Smart thermostat makes dumb security mistakes


#1

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#2

The ‘Internet of things’… because SCADA didn’t turn out to have any security problems, so it’s clearly ready for a rollout to the the public at large.


#3


http://thethingsystem.com/

Don’t open ports to stuff inside your network. This is why we have things like VPN.

Unfortunately, “open port(s) in firewall” is just seen by most people as that thing they do in order to get their stuff working.


#4

I’m not surprised. I never trusted that guy.


#5

He’s too much!


#6

#7

That depends. Each is for a specific purpose. A VPN is not automatically secure (actually, a lot of supposedly secure system, e.g. that nuke plant, got wormed because of contractors’ VPNs), and a portforward is not automatically insecure (if the device it is forwarded to is not holey like a sieve).

Re the video, the comparison of the remote control with the Apple TV one clearly shows the disadvantages of Apple TV - no way to enter text, apparently other than painful cursoring around. Classical Apple; what they insist you want is easy, but if you stray away from their vision it is a sleek white plastic hell.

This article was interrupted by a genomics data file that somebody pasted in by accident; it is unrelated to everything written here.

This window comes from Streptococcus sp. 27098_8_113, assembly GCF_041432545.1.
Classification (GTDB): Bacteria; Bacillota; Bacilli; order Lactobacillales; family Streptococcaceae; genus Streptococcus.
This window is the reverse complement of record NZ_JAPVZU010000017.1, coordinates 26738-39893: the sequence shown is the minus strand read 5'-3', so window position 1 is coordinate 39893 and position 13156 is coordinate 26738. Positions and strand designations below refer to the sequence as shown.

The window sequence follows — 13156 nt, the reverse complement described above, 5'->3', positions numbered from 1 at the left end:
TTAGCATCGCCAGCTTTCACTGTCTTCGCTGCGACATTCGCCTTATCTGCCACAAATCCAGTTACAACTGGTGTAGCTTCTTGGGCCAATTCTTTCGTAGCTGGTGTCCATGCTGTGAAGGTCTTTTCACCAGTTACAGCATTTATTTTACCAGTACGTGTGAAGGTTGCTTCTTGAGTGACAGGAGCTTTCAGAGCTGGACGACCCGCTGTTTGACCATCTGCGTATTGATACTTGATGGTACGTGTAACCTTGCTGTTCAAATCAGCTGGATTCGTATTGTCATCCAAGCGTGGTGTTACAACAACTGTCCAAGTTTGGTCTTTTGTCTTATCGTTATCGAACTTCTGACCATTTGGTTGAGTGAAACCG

#8

Absolutely. I was being deliberately provocative. However, the person who goes through the trouble of setting up a VPN is more likely to take care of their credentials, and the entity providing the software for the VPN is more likely to patch vulnerabilities than a random hardware vendor who slapped a web interface on a thermostat. Adding another layer of security is unlikely to make things less secure.

I’m not sure what the solution is. This vendor instructed its users to open a port that fairly uniquely identified them as users of this device. That’s obviously bad, as is their implementation of authentication in the web interface. I can’t really expect the vendor to properly document how a user would secure their network while also providing access to their device(s), and I certainly can’t expect consumers to hire these tasks out as that’s likely cost prohibitive. Education seems like a noble enough pursuit, but I don’t imagine most people even think about these sorts of topics until after some widespread breach happens. And even then, I expect their attention span on such matters is very limited. People have lives to live, after all.


#9

That’s not so certain. It can motivate you to trust that new layer, and if you rely on it too much, and there is a bug, you are a toast. Which you were before too, because there are other bugs you aren’t aware of, but you didn’t know it so you slept better.

I have a growing suspicion there is no solution.


#10

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